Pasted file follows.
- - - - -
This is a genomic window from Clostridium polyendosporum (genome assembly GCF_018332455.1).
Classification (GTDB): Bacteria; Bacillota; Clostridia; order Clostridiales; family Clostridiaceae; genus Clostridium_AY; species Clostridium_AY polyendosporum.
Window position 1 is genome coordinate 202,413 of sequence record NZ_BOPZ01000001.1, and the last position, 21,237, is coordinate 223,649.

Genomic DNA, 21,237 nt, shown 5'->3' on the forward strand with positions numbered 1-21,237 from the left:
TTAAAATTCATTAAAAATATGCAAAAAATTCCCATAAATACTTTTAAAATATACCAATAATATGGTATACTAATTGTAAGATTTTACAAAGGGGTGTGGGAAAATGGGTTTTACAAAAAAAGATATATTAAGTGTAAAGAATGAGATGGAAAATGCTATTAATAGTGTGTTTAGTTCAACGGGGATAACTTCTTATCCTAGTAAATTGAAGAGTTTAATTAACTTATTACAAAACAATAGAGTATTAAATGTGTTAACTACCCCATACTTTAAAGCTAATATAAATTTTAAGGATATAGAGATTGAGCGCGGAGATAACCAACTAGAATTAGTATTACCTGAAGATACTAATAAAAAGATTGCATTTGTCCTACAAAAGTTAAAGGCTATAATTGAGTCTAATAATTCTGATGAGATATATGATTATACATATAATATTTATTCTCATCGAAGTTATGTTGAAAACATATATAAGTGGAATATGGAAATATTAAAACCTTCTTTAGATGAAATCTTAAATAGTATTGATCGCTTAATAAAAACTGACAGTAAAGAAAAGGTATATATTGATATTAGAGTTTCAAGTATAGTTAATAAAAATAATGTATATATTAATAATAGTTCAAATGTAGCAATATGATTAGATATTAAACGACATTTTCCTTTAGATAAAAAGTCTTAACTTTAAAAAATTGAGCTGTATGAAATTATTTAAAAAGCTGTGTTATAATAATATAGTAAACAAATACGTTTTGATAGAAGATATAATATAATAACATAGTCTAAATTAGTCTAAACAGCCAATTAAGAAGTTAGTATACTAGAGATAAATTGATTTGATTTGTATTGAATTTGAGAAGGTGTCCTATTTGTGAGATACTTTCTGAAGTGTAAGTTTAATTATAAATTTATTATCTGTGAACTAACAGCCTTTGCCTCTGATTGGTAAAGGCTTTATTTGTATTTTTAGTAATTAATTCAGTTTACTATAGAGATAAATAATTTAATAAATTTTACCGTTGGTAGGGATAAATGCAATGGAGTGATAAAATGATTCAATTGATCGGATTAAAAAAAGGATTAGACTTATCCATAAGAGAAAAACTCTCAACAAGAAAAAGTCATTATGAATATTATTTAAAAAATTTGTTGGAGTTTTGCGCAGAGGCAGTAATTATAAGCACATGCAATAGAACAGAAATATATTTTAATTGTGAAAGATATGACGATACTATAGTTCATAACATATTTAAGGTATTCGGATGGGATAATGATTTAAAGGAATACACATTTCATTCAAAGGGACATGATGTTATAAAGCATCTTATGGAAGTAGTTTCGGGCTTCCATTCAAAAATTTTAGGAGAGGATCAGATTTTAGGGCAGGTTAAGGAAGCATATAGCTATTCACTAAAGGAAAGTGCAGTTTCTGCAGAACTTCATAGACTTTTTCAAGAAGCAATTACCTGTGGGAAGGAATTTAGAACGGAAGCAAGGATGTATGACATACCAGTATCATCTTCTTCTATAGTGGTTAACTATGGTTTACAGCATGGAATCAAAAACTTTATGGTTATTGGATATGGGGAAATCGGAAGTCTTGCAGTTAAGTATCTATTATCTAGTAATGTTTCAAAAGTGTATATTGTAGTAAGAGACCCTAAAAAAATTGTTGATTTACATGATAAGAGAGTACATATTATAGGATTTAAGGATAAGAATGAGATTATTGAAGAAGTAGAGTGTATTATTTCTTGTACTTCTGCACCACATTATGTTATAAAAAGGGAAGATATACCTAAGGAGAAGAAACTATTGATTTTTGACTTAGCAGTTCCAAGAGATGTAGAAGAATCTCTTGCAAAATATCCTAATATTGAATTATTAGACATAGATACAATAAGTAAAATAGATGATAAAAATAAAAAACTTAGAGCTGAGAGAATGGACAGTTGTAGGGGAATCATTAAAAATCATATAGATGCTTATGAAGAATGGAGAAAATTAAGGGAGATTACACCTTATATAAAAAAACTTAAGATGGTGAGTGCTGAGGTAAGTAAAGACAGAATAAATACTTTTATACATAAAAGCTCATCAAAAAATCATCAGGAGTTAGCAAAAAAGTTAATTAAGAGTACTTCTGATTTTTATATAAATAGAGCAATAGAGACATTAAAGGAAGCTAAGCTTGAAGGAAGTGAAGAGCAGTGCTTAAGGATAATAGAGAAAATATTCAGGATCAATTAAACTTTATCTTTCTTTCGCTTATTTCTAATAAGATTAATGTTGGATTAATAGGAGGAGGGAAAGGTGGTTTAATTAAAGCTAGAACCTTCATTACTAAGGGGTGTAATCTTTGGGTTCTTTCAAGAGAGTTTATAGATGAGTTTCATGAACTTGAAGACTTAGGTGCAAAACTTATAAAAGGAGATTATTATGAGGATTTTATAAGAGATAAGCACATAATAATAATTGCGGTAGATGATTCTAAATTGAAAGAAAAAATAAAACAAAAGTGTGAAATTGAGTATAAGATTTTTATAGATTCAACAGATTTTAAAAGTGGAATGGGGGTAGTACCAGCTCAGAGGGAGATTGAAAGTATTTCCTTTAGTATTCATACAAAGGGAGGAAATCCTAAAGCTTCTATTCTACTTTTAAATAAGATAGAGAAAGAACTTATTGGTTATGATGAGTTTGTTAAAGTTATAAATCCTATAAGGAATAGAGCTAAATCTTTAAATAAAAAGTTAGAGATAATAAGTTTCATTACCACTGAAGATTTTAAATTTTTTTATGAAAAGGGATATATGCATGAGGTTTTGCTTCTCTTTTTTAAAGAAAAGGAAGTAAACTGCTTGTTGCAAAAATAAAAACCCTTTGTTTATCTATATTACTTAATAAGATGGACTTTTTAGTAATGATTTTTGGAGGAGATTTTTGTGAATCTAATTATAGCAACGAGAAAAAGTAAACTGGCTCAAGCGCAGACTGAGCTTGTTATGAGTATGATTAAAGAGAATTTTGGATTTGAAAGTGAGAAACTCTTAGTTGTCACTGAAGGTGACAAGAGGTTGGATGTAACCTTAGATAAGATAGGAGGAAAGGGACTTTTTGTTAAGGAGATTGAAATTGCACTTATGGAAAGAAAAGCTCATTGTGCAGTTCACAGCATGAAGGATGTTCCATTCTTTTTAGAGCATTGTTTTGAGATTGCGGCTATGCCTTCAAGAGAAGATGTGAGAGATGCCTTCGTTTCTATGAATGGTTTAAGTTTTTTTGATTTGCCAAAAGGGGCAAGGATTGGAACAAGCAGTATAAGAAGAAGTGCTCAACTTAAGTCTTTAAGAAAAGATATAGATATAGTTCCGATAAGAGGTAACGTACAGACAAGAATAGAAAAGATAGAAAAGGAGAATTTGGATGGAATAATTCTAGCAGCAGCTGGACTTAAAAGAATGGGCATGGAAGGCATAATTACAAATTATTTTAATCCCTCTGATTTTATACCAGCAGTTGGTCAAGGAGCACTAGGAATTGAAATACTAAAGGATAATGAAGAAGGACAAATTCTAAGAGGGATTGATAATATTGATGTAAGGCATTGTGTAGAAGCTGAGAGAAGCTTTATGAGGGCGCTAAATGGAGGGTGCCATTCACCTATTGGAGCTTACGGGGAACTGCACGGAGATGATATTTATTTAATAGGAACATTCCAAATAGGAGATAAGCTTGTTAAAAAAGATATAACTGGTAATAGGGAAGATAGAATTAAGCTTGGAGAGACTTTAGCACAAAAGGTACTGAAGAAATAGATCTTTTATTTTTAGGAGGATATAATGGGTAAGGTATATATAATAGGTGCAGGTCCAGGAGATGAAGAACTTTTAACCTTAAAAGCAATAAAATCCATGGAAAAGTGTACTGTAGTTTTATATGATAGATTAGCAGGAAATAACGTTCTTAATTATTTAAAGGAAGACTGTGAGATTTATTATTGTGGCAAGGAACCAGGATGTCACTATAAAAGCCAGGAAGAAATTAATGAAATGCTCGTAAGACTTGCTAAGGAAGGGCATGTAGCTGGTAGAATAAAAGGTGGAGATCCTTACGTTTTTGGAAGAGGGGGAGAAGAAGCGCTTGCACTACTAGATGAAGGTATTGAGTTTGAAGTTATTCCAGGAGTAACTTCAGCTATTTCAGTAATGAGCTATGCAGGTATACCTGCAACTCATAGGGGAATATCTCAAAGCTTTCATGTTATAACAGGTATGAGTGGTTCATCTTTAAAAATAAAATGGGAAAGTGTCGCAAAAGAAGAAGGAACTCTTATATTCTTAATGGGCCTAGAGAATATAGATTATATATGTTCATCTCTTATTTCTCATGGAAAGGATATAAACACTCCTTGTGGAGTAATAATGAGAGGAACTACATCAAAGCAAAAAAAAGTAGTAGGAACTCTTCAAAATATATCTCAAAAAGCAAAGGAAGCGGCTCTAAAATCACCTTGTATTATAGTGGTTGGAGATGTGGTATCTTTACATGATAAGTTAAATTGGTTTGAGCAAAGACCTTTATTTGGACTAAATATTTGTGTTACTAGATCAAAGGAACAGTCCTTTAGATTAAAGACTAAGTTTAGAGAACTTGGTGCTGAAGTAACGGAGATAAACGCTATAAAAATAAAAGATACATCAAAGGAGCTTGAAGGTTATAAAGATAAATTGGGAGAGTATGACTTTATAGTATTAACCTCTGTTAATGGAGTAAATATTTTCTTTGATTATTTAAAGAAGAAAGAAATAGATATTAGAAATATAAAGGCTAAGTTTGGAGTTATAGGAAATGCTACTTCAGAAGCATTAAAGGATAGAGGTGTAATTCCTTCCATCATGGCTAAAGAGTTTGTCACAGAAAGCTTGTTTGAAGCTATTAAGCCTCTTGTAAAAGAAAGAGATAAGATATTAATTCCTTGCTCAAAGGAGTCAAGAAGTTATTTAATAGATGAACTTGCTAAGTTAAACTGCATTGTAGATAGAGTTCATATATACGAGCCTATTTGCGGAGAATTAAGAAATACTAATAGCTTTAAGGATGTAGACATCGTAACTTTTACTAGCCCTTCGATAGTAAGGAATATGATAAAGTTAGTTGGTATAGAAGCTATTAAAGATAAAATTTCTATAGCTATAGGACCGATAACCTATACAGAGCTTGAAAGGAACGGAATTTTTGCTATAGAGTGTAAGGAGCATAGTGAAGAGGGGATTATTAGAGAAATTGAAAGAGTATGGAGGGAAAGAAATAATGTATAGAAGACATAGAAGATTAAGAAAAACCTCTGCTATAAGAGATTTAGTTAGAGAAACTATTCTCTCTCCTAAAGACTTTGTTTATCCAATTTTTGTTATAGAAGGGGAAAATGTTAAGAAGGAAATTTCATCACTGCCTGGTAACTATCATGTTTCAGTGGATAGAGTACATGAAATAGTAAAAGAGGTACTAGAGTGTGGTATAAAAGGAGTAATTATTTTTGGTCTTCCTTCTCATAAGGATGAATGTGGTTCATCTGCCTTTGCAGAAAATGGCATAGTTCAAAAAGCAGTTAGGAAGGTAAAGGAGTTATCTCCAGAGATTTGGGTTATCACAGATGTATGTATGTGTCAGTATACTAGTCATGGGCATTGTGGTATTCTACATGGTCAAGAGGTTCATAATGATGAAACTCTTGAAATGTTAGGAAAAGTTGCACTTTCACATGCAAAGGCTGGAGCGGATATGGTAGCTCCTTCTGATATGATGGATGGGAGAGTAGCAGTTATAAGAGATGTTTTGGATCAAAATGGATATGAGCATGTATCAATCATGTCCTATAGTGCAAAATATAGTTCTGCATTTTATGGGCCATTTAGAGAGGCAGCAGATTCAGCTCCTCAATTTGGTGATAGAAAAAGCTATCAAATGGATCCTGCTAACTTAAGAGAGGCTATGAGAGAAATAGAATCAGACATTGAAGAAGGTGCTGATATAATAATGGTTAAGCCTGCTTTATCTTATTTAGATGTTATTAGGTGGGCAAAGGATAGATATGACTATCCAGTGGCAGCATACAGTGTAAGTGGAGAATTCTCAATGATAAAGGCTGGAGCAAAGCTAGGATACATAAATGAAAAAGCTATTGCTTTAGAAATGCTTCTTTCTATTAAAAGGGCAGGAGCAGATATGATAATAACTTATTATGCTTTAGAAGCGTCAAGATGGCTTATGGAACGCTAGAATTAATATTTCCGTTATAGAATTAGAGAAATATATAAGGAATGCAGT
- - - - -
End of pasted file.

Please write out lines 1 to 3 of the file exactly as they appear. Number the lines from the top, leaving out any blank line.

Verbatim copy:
This is a genomic window from Clostridium polyendosporum (genome assembly GCF_018332455.1).
Classification (GTDB): Bacteria; Bacillota; Clostridia; order Clostridiales; family Clostridiaceae; genus Clostridium_AY; species Clostridium_AY polyendosporum.
Window position 1 is genome coordinate 202,413 of sequence record NZ_BOPZ01000001.1, and the last position, 21,237, is coordinate 223,649.